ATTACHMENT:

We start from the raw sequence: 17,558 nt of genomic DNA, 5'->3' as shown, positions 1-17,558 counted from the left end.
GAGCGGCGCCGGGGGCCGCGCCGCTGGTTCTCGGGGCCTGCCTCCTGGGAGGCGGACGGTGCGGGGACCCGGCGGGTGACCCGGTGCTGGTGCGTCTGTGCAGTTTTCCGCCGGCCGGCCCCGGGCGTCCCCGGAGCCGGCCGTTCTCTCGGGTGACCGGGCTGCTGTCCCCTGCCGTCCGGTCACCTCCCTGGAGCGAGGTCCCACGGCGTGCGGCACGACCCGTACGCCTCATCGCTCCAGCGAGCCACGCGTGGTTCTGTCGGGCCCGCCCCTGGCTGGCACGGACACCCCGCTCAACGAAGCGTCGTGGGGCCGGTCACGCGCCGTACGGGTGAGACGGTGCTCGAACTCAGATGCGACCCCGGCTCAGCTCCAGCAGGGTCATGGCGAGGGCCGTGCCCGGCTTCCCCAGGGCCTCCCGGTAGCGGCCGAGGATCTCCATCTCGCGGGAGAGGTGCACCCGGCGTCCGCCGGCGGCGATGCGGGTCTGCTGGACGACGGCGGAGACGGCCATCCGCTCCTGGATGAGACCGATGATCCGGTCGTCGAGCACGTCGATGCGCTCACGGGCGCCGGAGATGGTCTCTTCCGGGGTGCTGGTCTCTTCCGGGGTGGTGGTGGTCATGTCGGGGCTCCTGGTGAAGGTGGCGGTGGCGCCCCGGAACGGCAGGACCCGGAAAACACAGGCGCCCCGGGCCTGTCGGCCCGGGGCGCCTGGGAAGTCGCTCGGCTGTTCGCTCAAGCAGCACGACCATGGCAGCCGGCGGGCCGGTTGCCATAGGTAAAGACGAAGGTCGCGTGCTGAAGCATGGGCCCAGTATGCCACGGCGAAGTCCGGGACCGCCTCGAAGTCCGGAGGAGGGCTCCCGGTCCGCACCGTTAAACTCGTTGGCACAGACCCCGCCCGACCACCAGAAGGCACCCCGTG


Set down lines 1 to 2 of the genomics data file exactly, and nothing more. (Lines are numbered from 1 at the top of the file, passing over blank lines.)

We start from the raw sequence: 17,558 nt of genomic DNA, 5'->3' as shown, positions 1-17,558 counted from the left end.
GAGCGGCGCCGGGGGCCGCGCCGCTGGTTCTCGGGGCCTGCCTCCTGGGAGGCGGACGGTGCGGGGACCCGGCGGGTGACCCGGTGCTGGTGCGTCTGTGCAGTTTTCCGCCGGCCGGCCCCGGGCGTCCCCGGAGCCGGCCGTTCTCTCGGGTGACCGGGCTGCTGTCCCCTGCCGTCCGGTCACCTCCCTGGAGCGAGGTCCCACGGCGTGCGGCACGACCCGTACGCCTCATCGCTCCAGCGAGCCACGCGTGGTTCTGTCGGGCCCGCCCCTGGCTGGCACGGACACCCCGCTCAACGAAGCGTCGTGGGGCCGGTCACGCGCCGTACGGGTGAGACGGTGCTCGAACTCAGATGCGACCCCGGCTCAGCTCCAGCAGGGTCATGGCGAGGGCCGTGCCCGGCTTCCCCAGGGCCTCCCGGTAGCGGCCGAGGATCTCCATCTCGCGGGAGAGGTGCACCCGGCGTCCGCCGGCGGCGATGCGGGTCTGCTGGACGACGGCGGAGACGGCCATCCGCTCCTGGATGAGACCGATGATCCGGTCGTCGAGCACGTCGATGCGCTCACGGGCGCCGGAGATGGTCTCTTCCGGGGTGCTGGTCTCTTCCGGGGTGGTGGTGGTCATGTCGGGGCTCCTGGTGAAGGTGGCGGTGGCGCCCCGGAACGGCAGGACCCGGAAAACACAGGCGCCCCGGGCCTGTCGGCCCGGGGCGCCTGGGAAGTCGCTCGGCTGTTCGCTCAAGCAGCACGACCATGGCAGCCGGCGGGCCGGTTGCCATAGGTAAAGACGAAGGTCGCGTGCTGAAGCATGGGCCCAGTATGCCACGGCGAAGTCCGGGACCGCCTCGAAGTCCGGAGGAGGGCTCCCGGTCCGCACCGTTAAACTCGTTGGCACAGACCCCGCCCGACCACCAGAAGGCACCCCGTG